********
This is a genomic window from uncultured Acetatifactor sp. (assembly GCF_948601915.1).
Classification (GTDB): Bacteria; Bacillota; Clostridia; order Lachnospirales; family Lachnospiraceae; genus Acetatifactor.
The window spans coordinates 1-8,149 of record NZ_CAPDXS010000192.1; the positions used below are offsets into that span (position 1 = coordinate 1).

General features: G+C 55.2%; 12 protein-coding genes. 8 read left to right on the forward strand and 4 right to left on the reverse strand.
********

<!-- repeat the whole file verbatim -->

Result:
This is a genomic window from uncultured Acetatifactor sp. (assembly GCF_948601915.1).
Classification (GTDB): Bacteria; Bacillota; Clostridia; order Lachnospirales; family Lachnospiraceae; genus Acetatifactor.
The window spans coordinates 1-8,149 of record NZ_CAPDXS010000192.1; the positions used below are offsets into that span (position 1 = coordinate 1).

General features: G+C 55.2%; 12 protein-coding genes. 8 read left to right on the forward strand and 4 right to left on the reverse strand.